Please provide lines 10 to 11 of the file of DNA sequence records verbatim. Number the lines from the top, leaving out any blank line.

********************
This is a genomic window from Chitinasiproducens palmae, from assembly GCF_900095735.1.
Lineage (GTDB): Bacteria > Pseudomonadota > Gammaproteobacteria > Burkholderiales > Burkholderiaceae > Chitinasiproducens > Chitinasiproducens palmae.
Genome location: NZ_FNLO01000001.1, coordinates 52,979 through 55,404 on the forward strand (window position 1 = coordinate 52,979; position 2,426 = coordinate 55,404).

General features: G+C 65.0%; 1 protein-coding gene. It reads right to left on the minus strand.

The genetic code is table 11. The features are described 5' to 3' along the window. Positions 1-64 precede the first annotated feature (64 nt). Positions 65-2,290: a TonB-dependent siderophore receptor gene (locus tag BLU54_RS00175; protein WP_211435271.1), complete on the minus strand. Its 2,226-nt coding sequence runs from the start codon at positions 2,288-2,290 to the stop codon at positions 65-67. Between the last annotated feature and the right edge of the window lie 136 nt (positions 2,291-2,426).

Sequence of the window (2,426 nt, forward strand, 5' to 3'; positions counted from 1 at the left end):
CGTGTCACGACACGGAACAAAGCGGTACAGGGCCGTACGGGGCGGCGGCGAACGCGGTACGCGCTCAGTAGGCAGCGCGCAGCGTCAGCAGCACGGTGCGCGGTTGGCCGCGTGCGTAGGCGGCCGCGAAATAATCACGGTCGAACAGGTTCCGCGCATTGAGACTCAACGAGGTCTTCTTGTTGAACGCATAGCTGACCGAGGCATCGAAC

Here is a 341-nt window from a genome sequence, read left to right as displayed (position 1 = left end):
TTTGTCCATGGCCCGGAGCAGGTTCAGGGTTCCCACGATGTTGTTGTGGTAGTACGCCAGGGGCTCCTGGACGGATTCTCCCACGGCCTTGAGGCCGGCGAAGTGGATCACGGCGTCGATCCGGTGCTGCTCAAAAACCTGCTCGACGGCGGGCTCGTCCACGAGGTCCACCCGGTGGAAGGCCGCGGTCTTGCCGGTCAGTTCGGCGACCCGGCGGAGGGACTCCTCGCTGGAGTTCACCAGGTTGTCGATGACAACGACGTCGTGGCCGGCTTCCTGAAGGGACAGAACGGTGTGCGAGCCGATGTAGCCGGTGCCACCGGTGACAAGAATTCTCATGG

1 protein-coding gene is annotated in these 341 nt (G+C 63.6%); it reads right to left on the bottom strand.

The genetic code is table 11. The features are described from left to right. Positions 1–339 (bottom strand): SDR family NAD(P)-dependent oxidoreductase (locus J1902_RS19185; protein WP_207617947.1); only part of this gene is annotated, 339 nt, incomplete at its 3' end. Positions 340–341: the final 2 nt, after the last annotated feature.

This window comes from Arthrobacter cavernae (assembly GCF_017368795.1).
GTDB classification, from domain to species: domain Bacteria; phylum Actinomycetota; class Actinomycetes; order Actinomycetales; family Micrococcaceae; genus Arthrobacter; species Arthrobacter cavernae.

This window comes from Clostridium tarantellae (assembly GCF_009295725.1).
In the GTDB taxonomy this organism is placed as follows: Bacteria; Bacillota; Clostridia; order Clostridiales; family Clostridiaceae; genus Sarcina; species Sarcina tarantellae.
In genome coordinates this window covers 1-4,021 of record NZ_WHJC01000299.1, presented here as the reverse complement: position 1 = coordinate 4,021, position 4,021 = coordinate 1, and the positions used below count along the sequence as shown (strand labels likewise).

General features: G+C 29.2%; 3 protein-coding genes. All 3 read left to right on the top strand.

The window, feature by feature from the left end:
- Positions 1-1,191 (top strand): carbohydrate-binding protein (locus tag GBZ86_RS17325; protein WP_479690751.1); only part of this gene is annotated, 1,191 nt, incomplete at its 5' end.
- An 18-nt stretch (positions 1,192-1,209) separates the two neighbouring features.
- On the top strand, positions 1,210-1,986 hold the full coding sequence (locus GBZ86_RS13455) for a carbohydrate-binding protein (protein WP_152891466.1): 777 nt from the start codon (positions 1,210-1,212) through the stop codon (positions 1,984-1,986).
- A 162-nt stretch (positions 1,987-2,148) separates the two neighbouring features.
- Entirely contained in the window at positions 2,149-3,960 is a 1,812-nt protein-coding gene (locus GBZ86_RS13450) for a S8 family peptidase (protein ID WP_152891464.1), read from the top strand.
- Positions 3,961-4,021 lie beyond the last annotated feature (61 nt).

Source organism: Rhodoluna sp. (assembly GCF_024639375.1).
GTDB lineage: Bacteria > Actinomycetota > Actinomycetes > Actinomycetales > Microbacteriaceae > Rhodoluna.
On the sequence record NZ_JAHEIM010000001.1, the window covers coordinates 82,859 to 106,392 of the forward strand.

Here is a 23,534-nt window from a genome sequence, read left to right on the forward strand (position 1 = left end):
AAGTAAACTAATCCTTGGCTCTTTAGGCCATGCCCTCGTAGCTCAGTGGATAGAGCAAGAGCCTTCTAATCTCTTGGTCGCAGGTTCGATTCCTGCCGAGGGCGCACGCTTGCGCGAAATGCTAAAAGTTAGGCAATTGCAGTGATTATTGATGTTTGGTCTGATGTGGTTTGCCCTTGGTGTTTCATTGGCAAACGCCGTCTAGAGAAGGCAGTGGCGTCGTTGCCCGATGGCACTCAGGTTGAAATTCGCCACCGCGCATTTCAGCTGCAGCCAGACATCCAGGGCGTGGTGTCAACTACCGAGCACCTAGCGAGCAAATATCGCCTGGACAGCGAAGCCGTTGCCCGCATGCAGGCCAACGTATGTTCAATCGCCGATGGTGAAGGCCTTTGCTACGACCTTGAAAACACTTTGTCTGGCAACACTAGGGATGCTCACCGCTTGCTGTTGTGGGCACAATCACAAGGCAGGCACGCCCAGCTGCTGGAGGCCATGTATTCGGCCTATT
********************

1 protein-coding gene is annotated in these 341 nt (G+C 63.6%); it reads right to left on the bottom strand.

The genetic code is table 11. The features are described from left to right. Positions 1–339 (bottom strand): SDR family NAD(P)-dependent oxidoreductase (locus J1902_RS19185; protein WP_207617947.1); only part of this gene is annotated, 339 nt, incomplete at its 3' end. Positions 340–341: the final 2 nt, after the last annotated feature.